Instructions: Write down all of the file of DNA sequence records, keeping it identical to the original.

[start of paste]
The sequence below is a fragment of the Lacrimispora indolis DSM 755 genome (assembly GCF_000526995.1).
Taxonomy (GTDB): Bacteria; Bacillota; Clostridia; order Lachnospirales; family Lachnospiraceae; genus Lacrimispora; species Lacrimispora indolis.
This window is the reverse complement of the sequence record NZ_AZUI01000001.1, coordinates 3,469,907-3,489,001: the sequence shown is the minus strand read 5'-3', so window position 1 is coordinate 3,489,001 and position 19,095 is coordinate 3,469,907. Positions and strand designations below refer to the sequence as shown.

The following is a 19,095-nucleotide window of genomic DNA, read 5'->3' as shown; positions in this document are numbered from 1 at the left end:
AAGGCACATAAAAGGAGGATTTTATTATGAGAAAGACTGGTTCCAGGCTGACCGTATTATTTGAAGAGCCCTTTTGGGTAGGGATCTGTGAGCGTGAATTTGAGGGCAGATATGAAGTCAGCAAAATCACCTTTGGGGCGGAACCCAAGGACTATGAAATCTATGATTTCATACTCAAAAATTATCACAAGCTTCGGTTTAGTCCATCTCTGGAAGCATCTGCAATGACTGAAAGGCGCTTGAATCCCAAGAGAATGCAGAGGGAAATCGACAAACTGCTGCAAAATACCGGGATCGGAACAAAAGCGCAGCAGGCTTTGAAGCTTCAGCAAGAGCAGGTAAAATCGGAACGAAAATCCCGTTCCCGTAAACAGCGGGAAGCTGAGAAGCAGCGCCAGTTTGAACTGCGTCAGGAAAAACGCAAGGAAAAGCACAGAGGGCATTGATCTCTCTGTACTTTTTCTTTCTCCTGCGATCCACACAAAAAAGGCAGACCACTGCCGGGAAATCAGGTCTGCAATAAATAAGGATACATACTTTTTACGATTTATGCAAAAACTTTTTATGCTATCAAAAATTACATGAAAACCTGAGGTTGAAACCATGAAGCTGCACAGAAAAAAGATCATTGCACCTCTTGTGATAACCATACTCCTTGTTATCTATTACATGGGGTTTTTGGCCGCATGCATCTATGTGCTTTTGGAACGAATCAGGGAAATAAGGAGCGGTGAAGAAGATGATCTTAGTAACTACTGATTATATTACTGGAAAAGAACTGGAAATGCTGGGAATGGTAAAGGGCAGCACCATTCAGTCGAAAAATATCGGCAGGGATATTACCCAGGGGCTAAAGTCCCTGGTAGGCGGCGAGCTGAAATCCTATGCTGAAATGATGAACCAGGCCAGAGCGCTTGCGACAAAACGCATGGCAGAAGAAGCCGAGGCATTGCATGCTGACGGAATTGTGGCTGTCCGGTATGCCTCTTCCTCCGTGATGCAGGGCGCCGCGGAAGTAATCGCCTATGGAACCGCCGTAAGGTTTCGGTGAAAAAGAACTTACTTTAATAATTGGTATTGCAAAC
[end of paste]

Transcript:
The sequence below is a fragment of the Lacrimispora indolis DSM 755 genome (assembly GCF_000526995.1).
Taxonomy (GTDB): Bacteria; Bacillota; Clostridia; order Lachnospirales; family Lachnospiraceae; genus Lacrimispora; species Lacrimispora indolis.
This window is the reverse complement of the sequence record NZ_AZUI01000001.1, coordinates 3,469,907-3,489,001: the sequence shown is the minus strand read 5'-3', so window position 1 is coordinate 3,489,001 and position 19,095 is coordinate 3,469,907. Positions and strand designations below refer to the sequence as shown.

The following is a 19,095-nucleotide window of genomic DNA, read 5'->3' as shown; positions in this document are numbered from 1 at the left end:
AAGGCACATAAAAGGAGGATTTTATTATGAGAAAGACTGGTTCCAGGCTGACCGTATTATTTGAAGAGCCCTTTTGGGTAGGGATCTGTGAGCGTGAATTTGAGGGCAGATATGAAGTCAGCAAAATCACCTTTGGGGCGGAACCCAAGGACTATGAAATCTATGATTTCATACTCAAAAATTATCACAAGCTTCGGTTTAGTCCATCTCTGGAAGCATCTGCAATGACTGAAAGGCGCTTGAATCCCAAGAGAATGCAGAGGGAAATCGACAAACTGCTGCAAAATACCGGGATCGGAACAAAAGCGCAGCAGGCTTTGAAGCTTCAGCAAGAGCAGGTAAAATCGGAACGAAAATCCCGTTCCCGTAAACAGCGGGAAGCTGAGAAGCAGCGCCAGTTTGAACTGCGTCAGGAAAAACGCAAGGAAAAGCACAGAGGGCATTGATCTCTCTGTACTTTTTCTTTCTCCTGCGATCCACACAAAAAAGGCAGACCACTGCCGGGAAATCAGGTCTGCAATAAATAAGGATACATACTTTTTACGATTTATGCAAAAACTTTTTATGCTATCAAAAATTACATGAAAACCTGAGGTTGAAACCATGAAGCTGCACAGAAAAAAGATCATTGCACCTCTTGTGATAACCATACTCCTTGTTATCTATTACATGGGGTTTTTGGCCGCATGCATCTATGTGCTTTTGGAACGAATCAGGGAAATAAGGAGCGGTGAAGAAGATGATCTTAGTAACTACTGATTATATTACTGGAAAAGAACTGGAAATGCTGGGAATGGTAAAGGGCAGCACCATTCAGTCGAAAAATATCGGCAGGGATATTACCCAGGGGCTAAAGTCCCTGGTAGGCGGCGAGCTGAAATCCTATGCTGAAATGATGAACCAGGCCAGAGCGCTTGCGACAAAACGCATGGCAGAAGAAGCCGAGGCATTGCATGCTGACGGAATTGTGGCTGTCCGGTATGCCTCTTCCTCCGTGATGCAGGGCGCCGCGGAAGTAATCGCCTATGGAACCGCCGTAAGGTTTCGGTGAAAAAGAACTTACTTTAATAATTGGTATTGCAAAC